Construction begins on El Paso’s largest solar plant – El Paso Times

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El Paso Electric officials — on Earth Day — celebrated the construction start of the utility’s latest major solar plant.

The $200 million Felina Solar Resource plant project, located on about 1,000 acres of remote desert land in far East El Paso County, will be the largest solar plant in El Paso, one of the two largest in EPE’s grid, and the first to be operated by the utility.

EPE buys the electricity generated from the other big solar plants developed for the utility, most of those in New Mexico, through power purchase agreements. It has nine other major solar plants on its grid in West Texas and southern New Mexico.

The new, 150-megawatt plant, with about 340,000 solar panels, will produce enough power for about 75,000 El Paso homes. But 50MW of power will be reserved for EPE’s new Texas Business Community Solar Program.

Jessica Christianson, an El Paso Electric vice president, left; Kelly Tomblin, EPE chief executive officer, center; and Robert Wanless, an executive for Depcom Power, at the Monday, April 22, groundbreaking ceremony for the 150MW Felina Solar Resource plant in far East El Paso County

That will allow some commercial customers to get power from the solar plant, as a limited number of residential customers have been doing for several years through EPE’s residential Community Solar Program.

The project, including building electric transmission lines and an electric substation, will cost about $200 million, said Jessica Christianson, El Paso Electric’s vice president of sustainability and energy solutions.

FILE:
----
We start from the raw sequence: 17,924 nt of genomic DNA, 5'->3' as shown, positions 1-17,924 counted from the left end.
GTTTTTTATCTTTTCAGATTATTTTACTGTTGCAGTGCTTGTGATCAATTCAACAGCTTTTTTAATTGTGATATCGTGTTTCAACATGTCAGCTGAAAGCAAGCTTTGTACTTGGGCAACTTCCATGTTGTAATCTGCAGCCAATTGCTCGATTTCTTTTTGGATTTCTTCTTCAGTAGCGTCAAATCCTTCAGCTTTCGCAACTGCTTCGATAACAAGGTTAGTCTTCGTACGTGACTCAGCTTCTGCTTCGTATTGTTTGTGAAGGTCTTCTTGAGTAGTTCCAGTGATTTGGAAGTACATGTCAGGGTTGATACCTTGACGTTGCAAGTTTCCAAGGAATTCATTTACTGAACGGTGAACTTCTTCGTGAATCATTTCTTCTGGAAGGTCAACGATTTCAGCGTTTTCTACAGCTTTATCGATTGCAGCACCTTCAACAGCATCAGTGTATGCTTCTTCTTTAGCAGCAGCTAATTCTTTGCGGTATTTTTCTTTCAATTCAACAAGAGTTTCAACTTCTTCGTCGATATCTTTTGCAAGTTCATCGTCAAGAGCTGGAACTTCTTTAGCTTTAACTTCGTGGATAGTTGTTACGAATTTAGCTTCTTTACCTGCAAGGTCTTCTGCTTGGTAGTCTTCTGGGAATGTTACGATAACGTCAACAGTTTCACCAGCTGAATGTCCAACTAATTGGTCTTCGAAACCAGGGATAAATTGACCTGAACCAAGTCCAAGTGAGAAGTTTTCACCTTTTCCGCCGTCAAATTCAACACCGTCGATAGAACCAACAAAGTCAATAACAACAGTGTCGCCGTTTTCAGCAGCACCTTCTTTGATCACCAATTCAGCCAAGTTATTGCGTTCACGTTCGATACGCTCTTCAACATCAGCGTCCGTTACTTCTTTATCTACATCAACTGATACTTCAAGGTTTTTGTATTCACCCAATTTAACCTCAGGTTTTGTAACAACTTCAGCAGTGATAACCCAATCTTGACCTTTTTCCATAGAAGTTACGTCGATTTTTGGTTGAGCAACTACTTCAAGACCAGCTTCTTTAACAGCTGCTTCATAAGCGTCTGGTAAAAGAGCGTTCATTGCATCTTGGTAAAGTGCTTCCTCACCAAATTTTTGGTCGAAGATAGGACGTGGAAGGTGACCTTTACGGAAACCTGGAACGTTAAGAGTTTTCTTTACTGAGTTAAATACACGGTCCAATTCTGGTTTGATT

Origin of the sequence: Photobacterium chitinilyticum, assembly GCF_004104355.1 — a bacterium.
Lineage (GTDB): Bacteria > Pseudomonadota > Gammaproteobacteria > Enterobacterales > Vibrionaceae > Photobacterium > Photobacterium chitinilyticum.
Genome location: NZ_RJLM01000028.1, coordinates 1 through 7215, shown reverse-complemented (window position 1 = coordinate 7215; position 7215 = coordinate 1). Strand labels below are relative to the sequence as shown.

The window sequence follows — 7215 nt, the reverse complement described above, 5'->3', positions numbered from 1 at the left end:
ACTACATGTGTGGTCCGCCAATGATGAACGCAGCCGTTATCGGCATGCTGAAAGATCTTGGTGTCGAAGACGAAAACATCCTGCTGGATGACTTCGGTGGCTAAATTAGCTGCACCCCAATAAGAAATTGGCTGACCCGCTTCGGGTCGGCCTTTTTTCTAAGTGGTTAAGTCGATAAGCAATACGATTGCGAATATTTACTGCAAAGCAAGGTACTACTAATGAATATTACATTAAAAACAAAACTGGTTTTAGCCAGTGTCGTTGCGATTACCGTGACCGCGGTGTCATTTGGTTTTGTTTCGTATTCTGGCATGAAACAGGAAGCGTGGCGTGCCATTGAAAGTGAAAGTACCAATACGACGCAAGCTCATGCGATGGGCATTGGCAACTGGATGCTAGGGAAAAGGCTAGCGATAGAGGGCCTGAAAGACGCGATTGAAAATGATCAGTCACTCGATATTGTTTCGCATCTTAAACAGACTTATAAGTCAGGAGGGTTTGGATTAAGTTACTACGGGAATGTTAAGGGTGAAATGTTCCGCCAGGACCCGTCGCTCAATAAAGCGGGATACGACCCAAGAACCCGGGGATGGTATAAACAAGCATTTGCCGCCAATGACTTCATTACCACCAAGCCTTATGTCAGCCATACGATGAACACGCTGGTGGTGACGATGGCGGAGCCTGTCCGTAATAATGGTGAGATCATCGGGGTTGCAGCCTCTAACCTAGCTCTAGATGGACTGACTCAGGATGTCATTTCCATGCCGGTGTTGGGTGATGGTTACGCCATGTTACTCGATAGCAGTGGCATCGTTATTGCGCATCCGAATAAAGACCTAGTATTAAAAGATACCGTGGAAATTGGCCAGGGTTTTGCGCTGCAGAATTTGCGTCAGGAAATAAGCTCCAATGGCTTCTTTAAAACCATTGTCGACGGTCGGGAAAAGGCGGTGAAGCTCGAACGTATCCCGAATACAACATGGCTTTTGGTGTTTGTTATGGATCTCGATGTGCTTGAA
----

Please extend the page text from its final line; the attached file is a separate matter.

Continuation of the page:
It will provide about 250 to 300 jobs during construction, which is expected to be completed by fall 2025, according to Depcom Power, the Phoenix-area solar plant contractor building the plant.

The remote location, off of San Felipe Road and about five miles northeast of the iconic Cattleman’s Steakhouse, was chosen because it’s near where El Paso Electric had years ago planned to build transmission lines, and the land was available, Christianson said.

El Paso Electric CEO Kelly Tomblin, left, speaks to Hector Aguilar and his wife, Slyvia Ruvaleaba, owners of about 1,000 acres of land they're leasing for the utility's 150MW Felina Solar Resource plant. They spoke after the Monday groundbreaking ceremony.

El Paso Electric is leasing the 1,000 acres from a family that bought it about 20 years ago with an eye toward future housing and other development. Financial details of the lease were not disclosed.

Putting a solar farm on the land “makes more sense,” said Hector Aguilar, who owns the land with his wife, Slyvia Ruvaleaba, and her sister, Soe Ruvaleaba.

“We hope to see more of this (El Paso solar plants)” because it will help bring companies and jobs to this area by making more electricity available, said Aguilar, an El Paso native who recently retired as continuing education dean at Austin Community College in the state’s capital.

“One thing El Paso has is an abundance of land and sun” for solar plants, Aguilar said after the April 22 groundbreaking ceremony.

El Paso Electric has begun construction on the $200 million, 150 megawatt Felina Solar Resource project, on about 1,000 acres of remote desert, off of San Felipe Road, in far East El Paso County.

More: GECU putting first branch outside El Paso in Las Cruces as it also expands virtually

El Paso Electric CEO Kelly Tomblin at the ceremony said the utility isn’t finished building solar plants and other power sources to meet growth in this area and help bring in companies.

“We’re going to build more and do more,” Tomblin said at the ceremony. “We are going to be bold and responsible.”

Facebook operator Meta Platforms’ proposed data center in Northeast El Paso possibly could get power from the new solar plant, Tomblin said after the ceremony.

Another 150MW solar plant also is under construction in Santa Teresa, New Mexico, on El Paso’s western edge. EPE has an agreement to buy all the power from the Hecate Energy plant when completed.

Vic Kolenc may be reached at 915-546-6421; [email protected]@vickolenc on Twitter, now known as X.

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